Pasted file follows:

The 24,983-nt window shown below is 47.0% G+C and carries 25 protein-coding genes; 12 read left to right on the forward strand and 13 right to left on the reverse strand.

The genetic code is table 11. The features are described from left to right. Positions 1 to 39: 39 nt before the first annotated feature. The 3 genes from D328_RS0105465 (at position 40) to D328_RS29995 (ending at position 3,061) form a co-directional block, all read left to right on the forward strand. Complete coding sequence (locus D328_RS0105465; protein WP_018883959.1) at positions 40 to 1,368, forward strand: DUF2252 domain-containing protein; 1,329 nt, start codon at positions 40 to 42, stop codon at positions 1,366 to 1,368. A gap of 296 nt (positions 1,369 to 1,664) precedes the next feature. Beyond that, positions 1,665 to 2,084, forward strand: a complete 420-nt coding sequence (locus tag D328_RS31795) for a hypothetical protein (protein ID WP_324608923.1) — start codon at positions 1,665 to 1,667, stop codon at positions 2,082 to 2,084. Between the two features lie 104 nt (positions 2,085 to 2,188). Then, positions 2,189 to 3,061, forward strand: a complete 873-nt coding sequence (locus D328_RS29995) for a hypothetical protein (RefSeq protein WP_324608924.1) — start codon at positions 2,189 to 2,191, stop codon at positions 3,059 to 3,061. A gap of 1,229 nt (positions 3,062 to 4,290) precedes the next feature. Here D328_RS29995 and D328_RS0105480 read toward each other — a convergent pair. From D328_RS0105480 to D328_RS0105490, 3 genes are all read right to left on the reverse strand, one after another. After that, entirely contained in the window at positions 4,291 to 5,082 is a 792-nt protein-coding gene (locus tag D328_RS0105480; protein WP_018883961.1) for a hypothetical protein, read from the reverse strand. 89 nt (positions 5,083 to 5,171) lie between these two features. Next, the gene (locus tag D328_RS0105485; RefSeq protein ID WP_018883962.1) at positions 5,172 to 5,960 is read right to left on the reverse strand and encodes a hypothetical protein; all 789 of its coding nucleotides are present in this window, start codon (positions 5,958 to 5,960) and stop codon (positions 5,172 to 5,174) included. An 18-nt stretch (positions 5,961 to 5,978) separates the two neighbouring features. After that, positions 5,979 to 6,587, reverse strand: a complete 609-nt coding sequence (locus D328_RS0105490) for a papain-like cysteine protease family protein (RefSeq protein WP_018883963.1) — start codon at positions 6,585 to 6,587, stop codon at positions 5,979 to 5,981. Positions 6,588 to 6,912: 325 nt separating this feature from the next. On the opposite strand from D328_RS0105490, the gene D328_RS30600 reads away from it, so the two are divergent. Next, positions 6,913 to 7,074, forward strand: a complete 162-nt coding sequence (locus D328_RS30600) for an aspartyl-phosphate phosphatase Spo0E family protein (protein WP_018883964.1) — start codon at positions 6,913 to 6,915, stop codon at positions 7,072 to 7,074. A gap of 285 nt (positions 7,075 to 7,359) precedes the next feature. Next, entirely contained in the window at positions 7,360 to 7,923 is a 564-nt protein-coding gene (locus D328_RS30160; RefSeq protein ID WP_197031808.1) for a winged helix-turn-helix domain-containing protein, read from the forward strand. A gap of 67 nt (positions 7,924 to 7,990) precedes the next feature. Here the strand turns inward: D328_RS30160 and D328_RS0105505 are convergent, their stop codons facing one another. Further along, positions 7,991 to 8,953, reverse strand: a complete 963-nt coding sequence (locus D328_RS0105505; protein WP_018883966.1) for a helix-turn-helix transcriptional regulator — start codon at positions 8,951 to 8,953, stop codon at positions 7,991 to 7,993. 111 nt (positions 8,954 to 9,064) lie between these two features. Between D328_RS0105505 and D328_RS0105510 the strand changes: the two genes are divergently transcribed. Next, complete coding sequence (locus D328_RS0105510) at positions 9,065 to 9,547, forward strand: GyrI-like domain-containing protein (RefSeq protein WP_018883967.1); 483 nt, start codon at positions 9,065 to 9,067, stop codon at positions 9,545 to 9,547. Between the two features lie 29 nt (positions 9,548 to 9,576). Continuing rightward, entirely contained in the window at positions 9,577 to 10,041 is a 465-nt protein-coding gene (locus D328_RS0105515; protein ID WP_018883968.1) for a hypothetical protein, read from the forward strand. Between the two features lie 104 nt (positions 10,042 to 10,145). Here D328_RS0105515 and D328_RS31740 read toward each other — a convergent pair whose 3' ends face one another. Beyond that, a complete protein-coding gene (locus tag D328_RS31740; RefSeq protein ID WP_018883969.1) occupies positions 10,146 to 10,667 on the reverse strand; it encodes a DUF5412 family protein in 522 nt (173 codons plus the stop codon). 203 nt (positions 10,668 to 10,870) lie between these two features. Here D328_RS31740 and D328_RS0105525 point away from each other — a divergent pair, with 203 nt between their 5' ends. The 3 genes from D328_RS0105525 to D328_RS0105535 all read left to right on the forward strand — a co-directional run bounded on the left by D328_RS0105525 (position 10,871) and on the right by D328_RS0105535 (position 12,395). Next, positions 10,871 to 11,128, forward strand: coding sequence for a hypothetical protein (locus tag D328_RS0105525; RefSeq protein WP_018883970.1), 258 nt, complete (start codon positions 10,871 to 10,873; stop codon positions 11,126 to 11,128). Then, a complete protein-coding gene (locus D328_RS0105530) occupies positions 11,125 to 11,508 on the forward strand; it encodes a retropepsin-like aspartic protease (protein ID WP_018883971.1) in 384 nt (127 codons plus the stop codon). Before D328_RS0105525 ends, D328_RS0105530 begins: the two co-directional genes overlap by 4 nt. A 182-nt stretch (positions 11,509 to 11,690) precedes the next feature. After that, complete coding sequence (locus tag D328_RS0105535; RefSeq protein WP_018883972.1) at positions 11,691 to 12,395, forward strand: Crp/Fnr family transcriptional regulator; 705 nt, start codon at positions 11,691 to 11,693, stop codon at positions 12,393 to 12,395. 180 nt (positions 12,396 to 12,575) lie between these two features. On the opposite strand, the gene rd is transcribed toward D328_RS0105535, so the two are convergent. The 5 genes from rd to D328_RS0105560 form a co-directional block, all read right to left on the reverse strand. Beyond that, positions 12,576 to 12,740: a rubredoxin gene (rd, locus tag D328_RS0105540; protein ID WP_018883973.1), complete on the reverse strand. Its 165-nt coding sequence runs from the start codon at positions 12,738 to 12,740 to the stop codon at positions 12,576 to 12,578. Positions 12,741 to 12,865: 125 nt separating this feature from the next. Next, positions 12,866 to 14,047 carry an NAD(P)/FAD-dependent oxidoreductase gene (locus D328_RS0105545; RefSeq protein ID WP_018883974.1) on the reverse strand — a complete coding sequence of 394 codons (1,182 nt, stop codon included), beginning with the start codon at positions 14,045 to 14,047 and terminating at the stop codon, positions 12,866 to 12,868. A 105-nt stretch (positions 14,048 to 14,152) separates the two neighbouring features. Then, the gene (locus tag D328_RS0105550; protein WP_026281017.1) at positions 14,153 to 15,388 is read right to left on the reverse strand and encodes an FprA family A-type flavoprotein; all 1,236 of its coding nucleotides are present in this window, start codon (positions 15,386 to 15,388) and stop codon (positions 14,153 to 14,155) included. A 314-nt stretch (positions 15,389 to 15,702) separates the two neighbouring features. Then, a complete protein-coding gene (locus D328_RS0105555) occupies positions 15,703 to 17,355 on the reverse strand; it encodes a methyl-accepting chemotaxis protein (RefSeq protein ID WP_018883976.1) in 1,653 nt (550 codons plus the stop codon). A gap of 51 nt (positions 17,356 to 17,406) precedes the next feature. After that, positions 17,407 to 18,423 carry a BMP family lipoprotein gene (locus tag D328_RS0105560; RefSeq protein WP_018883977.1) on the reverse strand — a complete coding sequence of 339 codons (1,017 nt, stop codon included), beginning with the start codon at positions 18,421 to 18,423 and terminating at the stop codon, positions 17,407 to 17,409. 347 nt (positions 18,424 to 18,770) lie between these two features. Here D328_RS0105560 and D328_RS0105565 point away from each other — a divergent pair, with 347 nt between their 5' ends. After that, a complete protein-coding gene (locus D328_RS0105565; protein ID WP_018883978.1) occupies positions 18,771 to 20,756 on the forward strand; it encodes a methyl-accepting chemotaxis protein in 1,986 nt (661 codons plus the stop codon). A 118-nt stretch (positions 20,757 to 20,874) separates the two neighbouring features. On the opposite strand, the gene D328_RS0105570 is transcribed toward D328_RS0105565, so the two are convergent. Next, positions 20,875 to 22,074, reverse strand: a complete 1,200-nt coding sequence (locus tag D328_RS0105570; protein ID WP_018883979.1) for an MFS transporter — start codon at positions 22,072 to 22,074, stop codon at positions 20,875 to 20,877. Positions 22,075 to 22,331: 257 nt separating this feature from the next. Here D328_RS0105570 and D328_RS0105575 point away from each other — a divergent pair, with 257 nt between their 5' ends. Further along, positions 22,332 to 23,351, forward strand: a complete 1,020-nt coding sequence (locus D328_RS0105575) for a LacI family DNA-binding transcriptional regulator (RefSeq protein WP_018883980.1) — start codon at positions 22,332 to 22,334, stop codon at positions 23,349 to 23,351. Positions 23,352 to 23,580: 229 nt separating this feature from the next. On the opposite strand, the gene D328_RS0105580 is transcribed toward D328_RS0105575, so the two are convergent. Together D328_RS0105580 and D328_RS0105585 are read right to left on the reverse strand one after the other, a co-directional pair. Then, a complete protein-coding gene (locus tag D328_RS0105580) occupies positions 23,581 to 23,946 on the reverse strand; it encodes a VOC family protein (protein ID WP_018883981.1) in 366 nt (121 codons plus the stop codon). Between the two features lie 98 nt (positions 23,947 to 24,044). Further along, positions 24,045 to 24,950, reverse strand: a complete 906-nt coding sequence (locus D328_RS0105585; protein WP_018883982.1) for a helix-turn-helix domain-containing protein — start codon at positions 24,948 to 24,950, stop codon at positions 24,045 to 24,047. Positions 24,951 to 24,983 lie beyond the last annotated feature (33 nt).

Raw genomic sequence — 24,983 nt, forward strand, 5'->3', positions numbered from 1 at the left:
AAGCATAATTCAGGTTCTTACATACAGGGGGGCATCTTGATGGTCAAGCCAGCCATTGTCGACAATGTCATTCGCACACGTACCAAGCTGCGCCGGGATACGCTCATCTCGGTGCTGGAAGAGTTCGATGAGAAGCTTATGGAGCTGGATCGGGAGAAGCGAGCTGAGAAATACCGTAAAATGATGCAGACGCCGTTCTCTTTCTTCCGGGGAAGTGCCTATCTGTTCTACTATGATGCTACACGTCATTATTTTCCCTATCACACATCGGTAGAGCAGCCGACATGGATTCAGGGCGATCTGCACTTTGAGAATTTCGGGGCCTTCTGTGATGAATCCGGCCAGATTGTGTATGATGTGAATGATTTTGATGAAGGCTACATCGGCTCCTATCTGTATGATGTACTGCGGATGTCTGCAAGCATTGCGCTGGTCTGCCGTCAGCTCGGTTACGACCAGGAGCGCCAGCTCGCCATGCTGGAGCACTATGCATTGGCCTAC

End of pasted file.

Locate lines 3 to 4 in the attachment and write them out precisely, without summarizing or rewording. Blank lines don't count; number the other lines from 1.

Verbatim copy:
Raw genomic sequence — 24,983 nt, forward strand, 5'->3', positions numbered from 1 at the left:
AAGCATAATTCAGGTTCTTACATACAGGGGGGCATCTTGATGGTCAAGCCAGCCATTGTCGACAATGTCATTCGCACACGTACCAAGCTGCGCCGGGATACGCTCATCTCGGTGCTGGAAGAGTTCGATGAGAAGCTTATGGAGCTGGATCGGGAGAAGCGAGCTGAGAAATACCGTAAAATGATGCAGACGCCGTTCTCTTTCTTCCGGGGAAGTGCCTATCTGTTCTACTATGATGCTACACGTCATTATTTTCCCTATCACACATCGGTAGAGCAGCCGACATGGATTCAGGGCGATCTGCACTTTGAGAATTTCGGGGCCTTCTGTGATGAATCCGGCCAGATTGTGTATGATGTGAATGATTTTGATGAAGGCTACATCGGCTCCTATCTGTATGATGTACTGCGGATGTCTGCAAGCATTGCGCTGGTCTGCCGTCAGCTCGGTTACGACCAGGAGCGCCAGCTCGCCATGCTGGAGCACTATGCATTGGCCTAC